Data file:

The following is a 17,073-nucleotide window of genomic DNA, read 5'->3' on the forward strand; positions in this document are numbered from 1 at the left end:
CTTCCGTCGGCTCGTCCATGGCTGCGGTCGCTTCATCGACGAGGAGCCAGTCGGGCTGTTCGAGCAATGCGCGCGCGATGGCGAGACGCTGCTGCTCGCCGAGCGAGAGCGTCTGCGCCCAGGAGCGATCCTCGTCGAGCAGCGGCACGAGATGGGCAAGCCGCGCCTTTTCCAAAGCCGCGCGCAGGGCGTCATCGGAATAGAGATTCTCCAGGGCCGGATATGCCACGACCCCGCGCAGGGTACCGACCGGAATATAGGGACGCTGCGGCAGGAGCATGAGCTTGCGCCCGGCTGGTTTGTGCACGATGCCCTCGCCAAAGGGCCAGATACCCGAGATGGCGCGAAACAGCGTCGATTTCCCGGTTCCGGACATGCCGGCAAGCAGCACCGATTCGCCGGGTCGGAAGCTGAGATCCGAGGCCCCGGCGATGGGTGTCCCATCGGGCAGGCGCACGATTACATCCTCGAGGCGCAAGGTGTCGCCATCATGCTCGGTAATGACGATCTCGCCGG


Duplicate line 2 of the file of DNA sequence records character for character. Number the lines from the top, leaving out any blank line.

CTTCCGTCGGCTCGTCCATGGCTGCGGTCGCTTCATCGACGAGGAGCCAGTCGGGCTGTTCGAGCAATGCGCGCGCGATGGCGAGACGCTGCTGCTCGCCGAGCGAGAGCGTCTGCGCCCAGGAGCGATCCTCGTCGAGCAGCGGCACGAGATGGGCAAGCCGCGCCTTTTCCAAAGCCGCGCGCAGGGCGTCATCGGAATAGAGATTCTCCAGGGCCGGATATGCCACGACCCCGCGCAGGGTACCGACCGGAATATAGGGACGCTGCGGCAGGAGCATGAGCTTGCGCCCGGCTGGTTTGTGCACGATGCCCTCGCCAAAGGGCCAGATACCCGAGATGGCGCGAAACAGCGTCGATTTCCCGGTTCCGGACATGCCGGCAAGCAGCACCGATTCGCCGGGTCGGAAGCTGAGATCCGAGGCCCCGGCGATGGGTGTCCCATCGGGCAGGCGCACGATTACATCCTCGAGGCGCAAGGTGTCGCCATCATGCTCGGTAATGACGATCTCGCCGG